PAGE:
Johnson, A.M., Cruikshank, K.M., and Fleming, R.W.. Broad belts of shear zones: The common form of surface rupture produced by the 28 June 1992 Landers, California, earthquake. United States: N. p., 1993. Web. doi:10.2172/677052.
Johnson, A.M., Cruikshank, K.M., & Fleming, R.W.. Broad belts of shear zones: The common form of surface rupture produced by the 28 June 1992 Landers, California, earthquake. United States. doi:10.2172/677052.
Johnson, A.M., Cruikshank, K.M., and Fleming, R.W.. Fri . "Broad belts of shear zones: The common form of surface rupture produced by the 28 June 1992 Landers, California, earthquake". United States. doi:10.2172/677052. https://www.osti.gov/servlets/purl/677052.
@article{osti_677052,
title = {Broad belts of shear zones: The common form of surface rupture produced by the 28 June 1992 Landers, California, earthquake},
author = {Johnson, A.M. and Cruikshank, K.M. and Fleming, R.W.},
abstractNote = {Surface rupturing during the 28 June 1992, Landers, California earthquake, east of Los Angeles, accommodated right-lateral offsets up to about 6 m along segments of distinct, en echelon fault zones with a total length of about 80 km. The offsets were accommodated generally not by faults -- distinct slip surfaces -- but rather by shear zones, tabular bands of localized shearing. In long, straight stretches of fault zones at Landers the rupture is characterized by telescoping of shear zones and intensification of shearing: broad shear zones of mild shearing, containing narrow shear zones of more intense shearing, containing even-narrower shear zones of very intense shearing, which may contain a fault. Thus the ground ruptured across broad belts of shearing with subparallel walls, oriented NW. Each broad belt consists of a broad zone of mild shearing, extending across its entire width (50 to 200 m), and much narrower (a few m wide) shear zones that accommodate most of the offset of the belt and are portrayed by en echelon tension cracks. In response to right-lateral shearing, the slices of ground bounded by the tension cracks rotated in a clockwise sense, producing left lateral shearing, and the slices were forced against the walls of the shear zone, producing thrusting. Even narrower shear zones formed within the narrow shear zones, and some of these were faults. Although the narrower shear zones probably are indicators to right-lateral fault segments at depth, the surface rupturing during the earthquake is characterized not by faulting, but by zones of shearing at various scales. Furthermore, understanding of the formation of the shear zones may be critical to understanding of earthquake faulting because, where faulting is associated with the formation of a shear zone, the faulting occurs late in the development of the shear zone. The faulting occurs after a shear zone or a belt of shear zones forms.},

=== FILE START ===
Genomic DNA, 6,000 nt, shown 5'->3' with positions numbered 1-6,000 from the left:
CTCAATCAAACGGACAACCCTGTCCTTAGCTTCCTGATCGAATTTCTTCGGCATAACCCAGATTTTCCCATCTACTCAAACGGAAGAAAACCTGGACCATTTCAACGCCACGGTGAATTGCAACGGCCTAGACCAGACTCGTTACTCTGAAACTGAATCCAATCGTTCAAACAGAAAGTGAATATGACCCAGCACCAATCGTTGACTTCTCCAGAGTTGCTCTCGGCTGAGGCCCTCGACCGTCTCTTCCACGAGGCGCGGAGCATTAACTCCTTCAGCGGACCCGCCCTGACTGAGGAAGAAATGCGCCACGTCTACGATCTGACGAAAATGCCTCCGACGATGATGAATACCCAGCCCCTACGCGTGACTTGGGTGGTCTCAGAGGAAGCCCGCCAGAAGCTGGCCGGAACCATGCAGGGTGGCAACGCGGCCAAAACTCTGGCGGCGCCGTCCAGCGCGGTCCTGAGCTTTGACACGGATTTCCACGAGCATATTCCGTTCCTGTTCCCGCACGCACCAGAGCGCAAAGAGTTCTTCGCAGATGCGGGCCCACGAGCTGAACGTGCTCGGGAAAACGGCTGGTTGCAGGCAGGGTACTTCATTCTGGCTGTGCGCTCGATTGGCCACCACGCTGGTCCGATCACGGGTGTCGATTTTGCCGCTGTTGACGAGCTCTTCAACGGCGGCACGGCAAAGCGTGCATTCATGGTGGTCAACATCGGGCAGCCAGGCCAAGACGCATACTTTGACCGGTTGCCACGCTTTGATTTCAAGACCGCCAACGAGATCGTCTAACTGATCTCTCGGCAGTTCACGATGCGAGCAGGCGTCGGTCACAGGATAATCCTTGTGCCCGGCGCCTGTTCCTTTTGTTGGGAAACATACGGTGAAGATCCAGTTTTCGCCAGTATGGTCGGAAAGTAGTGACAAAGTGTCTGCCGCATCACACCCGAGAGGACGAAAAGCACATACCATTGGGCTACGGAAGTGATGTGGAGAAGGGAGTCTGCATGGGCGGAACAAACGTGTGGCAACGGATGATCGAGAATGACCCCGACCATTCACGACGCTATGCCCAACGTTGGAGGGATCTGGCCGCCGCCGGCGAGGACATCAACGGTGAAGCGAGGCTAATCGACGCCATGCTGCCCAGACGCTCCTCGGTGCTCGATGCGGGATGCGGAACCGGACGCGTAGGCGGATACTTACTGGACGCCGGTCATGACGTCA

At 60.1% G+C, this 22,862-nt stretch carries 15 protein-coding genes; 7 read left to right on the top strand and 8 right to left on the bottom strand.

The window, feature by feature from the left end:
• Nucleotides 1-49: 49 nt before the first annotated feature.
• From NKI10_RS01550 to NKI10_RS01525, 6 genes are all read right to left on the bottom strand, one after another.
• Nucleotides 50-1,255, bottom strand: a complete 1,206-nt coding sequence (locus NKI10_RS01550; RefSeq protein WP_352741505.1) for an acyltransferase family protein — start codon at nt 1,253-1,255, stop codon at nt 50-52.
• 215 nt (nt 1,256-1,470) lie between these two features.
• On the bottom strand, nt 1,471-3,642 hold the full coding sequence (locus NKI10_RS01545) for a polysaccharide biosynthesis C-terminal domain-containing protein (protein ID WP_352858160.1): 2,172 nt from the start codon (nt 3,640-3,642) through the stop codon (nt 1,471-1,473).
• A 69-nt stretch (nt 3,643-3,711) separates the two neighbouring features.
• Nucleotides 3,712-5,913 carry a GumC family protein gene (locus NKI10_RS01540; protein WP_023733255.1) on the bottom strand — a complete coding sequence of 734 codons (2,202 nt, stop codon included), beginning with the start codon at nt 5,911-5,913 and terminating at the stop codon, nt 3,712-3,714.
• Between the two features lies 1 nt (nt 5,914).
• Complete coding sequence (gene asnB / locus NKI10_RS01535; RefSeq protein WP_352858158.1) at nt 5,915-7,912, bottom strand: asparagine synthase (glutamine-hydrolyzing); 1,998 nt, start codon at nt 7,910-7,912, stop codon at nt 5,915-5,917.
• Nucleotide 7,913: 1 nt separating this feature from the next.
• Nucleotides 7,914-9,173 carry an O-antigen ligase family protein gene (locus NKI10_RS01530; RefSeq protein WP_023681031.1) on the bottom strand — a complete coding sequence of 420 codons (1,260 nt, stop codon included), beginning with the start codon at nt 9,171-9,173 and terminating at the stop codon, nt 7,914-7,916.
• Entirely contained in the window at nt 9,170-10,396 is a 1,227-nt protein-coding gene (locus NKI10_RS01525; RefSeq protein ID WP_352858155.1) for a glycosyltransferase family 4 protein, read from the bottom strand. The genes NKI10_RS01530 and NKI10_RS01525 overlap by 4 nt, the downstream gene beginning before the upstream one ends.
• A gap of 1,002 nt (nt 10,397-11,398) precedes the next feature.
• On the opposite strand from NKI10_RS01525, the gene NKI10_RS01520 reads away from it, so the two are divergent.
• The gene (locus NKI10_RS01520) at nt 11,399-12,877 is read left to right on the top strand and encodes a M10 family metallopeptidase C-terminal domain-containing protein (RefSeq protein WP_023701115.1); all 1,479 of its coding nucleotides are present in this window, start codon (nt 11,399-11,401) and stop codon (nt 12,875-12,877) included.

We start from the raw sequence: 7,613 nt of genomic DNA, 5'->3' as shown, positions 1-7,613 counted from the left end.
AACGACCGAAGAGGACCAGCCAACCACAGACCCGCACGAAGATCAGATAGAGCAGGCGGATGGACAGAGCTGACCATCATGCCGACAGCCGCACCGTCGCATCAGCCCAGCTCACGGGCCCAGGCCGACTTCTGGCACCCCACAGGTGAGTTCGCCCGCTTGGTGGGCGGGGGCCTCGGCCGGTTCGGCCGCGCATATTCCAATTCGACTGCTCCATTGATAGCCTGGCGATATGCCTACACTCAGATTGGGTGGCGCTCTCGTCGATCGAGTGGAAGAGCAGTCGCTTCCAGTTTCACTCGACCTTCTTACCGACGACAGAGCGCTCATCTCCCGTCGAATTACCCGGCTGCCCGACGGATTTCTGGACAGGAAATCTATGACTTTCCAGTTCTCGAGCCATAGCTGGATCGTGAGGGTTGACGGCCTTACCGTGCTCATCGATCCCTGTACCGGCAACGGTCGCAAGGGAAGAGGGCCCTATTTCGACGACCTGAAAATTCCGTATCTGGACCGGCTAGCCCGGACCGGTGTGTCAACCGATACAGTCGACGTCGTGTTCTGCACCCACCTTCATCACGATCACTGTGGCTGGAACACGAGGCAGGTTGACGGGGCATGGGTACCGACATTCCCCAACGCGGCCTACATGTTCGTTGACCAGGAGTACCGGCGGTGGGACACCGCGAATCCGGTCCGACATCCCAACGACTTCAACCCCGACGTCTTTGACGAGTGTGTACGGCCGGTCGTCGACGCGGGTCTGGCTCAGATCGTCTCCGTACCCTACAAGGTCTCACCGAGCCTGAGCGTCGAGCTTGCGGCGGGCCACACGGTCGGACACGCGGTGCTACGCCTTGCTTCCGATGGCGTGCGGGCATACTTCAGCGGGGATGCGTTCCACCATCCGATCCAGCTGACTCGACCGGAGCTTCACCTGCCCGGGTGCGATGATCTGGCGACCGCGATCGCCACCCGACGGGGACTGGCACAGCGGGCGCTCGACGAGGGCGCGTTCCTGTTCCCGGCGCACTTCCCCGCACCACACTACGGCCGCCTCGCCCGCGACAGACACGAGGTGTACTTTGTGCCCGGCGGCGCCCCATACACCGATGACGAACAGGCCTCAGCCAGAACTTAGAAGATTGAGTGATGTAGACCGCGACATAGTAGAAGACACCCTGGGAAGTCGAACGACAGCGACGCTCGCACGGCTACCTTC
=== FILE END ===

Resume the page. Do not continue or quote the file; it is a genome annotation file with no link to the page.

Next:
doi = {10.2172/677052},
journal = {},
number = ,
volume = ,
place = {United States},
year = {Fri Dec 31 00:00:00 EST 1993},
month = {Fri Dec 31 00:00:00 EST 1993}
}